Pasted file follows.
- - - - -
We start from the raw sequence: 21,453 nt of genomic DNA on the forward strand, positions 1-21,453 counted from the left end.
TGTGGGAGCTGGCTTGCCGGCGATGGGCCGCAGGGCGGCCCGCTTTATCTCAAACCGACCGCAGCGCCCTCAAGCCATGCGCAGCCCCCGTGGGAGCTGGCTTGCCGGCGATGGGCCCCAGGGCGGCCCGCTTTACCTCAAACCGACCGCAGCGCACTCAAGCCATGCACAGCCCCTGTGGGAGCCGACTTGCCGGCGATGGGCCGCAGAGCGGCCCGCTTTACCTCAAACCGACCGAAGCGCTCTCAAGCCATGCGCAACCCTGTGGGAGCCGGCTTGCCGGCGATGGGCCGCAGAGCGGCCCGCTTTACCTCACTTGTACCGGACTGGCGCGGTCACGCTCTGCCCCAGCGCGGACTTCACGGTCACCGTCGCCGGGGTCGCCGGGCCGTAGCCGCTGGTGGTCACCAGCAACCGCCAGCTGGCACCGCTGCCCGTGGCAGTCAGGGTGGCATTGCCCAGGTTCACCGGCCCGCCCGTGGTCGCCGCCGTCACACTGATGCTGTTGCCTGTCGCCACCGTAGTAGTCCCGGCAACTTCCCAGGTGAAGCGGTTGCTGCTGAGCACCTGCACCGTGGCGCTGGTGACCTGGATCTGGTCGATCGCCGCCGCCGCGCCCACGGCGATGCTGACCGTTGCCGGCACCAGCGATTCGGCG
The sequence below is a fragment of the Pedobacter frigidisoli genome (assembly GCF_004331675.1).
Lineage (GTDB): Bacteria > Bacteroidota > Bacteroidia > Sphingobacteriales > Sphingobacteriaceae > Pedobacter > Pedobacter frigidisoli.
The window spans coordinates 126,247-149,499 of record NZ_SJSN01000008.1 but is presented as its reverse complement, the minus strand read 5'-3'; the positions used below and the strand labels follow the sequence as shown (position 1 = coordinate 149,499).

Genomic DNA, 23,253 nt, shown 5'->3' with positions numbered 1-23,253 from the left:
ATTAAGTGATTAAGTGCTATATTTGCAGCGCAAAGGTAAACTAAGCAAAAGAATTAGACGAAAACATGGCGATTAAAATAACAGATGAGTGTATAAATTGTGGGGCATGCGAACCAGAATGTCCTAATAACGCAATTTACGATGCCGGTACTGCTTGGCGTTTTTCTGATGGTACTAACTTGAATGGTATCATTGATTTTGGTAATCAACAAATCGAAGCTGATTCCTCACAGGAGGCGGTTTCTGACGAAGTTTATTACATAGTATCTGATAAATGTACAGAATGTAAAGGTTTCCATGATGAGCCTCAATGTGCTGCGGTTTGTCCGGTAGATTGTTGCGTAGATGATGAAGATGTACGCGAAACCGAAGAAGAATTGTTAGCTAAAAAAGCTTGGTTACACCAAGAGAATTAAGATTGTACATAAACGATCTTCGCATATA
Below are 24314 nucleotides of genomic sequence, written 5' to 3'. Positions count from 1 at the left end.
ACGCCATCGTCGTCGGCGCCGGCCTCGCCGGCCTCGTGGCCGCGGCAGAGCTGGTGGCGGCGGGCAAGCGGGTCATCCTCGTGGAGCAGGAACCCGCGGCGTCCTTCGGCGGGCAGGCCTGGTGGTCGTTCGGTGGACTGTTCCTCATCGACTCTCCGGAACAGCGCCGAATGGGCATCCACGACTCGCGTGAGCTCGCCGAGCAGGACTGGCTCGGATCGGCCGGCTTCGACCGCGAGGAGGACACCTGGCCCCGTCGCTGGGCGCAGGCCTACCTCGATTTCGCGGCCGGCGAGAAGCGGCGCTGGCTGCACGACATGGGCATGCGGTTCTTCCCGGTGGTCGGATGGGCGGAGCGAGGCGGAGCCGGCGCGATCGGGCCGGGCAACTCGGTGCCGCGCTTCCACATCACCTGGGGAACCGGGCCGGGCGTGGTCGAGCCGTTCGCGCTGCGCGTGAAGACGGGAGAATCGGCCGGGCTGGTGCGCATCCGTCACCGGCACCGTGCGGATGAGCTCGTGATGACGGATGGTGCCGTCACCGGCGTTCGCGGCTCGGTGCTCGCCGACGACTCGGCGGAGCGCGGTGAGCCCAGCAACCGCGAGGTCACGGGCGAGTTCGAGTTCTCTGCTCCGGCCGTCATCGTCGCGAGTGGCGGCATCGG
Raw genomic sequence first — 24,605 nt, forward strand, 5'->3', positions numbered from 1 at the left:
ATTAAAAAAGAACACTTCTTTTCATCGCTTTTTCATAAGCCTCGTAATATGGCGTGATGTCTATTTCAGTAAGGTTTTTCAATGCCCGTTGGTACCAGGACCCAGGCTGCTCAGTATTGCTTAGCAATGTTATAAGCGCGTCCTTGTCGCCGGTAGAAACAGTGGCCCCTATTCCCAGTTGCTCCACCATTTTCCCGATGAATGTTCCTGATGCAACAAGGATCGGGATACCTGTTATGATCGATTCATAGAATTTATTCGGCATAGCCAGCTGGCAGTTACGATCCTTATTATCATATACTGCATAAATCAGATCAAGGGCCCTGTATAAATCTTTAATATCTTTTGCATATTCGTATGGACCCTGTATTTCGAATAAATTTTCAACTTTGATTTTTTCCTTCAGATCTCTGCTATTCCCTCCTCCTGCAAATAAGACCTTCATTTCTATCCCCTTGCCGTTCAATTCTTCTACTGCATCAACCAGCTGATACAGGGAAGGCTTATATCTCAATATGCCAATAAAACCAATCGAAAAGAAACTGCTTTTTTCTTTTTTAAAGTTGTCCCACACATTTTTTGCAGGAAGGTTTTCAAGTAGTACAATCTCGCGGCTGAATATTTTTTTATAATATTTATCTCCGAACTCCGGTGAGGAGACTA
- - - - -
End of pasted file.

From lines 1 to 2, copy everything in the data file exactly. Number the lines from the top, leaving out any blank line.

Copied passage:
We start from the raw sequence: 21,453 nt of genomic DNA on the forward strand, positions 1-21,453 counted from the left end.
TGTGGGAGCTGGCTTGCCGGCGATGGGCCGCAGGGCGGCCCGCTTTATCTCAAACCGACCGCAGCGCCCTCAAGCCATGCGCAGCCCCCGTGGGAGCTGGCTTGCCGGCGATGGGCCCCAGGGCGGCCCGCTTTACCTCAAACCGACCGCAGCGCACTCAAGCCATGCACAGCCCCTGTGGGAGCCGACTTGCCGGCGATGGGCCGCAGAGCGGCCCGCTTTACCTCAAACCGACCGAAGCGCTCTCAAGCCATGCGCAACCCTGTGGGAGCCGGCTTGCCGGCGATGGGCCGCAGAGCGGCCCGCTTTACCTCACTTGTACCGGACTGGCGCGGTCACGCTCTGCCCCAGCGCGGACTTCACGGTCACCGTCGCCGGGGTCGCCGGGCCGTAGCCGCTGGTGGTCACCAGCAACCGCCAGCTGGCACCGCTGCCCGTGGCAGTCAGGGTGGCATTGCCCAGGTTCACCGGCCCGCCCGTGGTCGCCGCCGTCACACTGATGCTGTTGCCTGTCGCCACCGTAGTAGTCCCGGCAACTTCCCAGGTGAAGCGGTTGCTGCTGAGCACCTGCACCGTGGCGCTGGTGACCTGGATCTGGTCGATCGCCGCCGCCGCGCCCACGGCGATGCTGACCGTTGCCGGCACCAGCGATTCGGCG